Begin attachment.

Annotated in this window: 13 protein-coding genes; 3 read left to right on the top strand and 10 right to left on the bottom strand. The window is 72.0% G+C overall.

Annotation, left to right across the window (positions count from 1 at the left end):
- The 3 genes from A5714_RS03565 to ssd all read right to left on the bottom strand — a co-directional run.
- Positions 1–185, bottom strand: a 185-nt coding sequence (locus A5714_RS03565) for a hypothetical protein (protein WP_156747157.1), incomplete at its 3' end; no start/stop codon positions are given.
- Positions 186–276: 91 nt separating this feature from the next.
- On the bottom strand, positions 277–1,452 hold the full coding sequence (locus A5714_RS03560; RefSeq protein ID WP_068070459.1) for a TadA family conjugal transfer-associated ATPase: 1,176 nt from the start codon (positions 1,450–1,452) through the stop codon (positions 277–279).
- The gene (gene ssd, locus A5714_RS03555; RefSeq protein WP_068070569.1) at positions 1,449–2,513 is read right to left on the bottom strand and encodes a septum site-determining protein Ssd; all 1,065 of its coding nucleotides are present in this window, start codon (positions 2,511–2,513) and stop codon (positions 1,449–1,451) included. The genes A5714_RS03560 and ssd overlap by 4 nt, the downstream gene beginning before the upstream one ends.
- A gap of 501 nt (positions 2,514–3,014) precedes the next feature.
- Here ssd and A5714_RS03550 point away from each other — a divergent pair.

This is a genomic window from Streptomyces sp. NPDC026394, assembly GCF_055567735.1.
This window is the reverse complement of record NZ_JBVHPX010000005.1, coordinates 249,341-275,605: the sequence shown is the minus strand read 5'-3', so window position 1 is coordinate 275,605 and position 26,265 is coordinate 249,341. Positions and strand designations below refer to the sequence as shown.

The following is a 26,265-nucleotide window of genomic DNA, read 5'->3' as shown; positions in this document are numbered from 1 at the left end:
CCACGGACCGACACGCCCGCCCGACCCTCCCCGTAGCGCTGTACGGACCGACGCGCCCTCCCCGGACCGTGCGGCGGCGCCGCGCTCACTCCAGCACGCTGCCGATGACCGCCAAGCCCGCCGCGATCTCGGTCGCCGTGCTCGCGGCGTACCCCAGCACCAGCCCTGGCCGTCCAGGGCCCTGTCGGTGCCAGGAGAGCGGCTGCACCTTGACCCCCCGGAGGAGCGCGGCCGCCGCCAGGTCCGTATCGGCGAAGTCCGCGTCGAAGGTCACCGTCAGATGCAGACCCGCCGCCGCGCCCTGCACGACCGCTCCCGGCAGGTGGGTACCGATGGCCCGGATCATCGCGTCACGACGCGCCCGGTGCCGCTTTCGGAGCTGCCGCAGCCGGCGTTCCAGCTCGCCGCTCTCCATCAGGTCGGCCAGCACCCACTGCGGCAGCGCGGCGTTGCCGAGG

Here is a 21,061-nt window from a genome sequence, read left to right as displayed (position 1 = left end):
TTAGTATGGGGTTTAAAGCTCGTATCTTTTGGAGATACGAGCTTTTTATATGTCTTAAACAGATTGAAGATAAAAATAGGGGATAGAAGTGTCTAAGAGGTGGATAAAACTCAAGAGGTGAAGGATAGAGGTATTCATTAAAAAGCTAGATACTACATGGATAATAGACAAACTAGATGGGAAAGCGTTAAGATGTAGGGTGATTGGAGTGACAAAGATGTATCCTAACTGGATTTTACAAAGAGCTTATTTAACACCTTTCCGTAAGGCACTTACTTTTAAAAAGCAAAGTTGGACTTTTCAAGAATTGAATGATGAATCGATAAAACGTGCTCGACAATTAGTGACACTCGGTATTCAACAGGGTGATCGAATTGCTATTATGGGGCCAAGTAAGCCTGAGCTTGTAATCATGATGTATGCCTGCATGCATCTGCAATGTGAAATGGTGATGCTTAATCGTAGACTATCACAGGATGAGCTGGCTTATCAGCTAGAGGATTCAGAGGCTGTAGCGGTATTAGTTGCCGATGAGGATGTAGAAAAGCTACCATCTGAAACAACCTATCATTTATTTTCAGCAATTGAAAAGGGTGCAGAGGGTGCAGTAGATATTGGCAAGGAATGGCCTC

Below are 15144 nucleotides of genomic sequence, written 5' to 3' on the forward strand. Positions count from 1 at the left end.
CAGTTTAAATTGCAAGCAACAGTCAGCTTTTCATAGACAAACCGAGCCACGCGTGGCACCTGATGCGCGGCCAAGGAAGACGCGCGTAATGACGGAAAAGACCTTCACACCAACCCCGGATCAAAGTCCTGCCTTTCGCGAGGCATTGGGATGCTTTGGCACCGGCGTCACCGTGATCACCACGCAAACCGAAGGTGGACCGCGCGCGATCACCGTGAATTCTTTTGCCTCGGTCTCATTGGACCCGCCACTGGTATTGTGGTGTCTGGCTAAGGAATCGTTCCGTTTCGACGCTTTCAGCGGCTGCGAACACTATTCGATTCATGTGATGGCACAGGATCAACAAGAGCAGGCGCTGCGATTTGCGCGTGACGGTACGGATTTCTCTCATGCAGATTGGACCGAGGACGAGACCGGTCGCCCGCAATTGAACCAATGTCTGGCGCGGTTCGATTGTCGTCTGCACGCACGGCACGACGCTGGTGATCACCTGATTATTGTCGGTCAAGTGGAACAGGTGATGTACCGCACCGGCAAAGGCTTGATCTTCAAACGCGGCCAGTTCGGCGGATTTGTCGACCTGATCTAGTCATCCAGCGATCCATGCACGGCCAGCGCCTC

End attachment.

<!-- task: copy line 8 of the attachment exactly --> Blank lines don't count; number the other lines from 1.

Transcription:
- A gap of 501 nt (positions 2,514–3,014) precedes the next feature.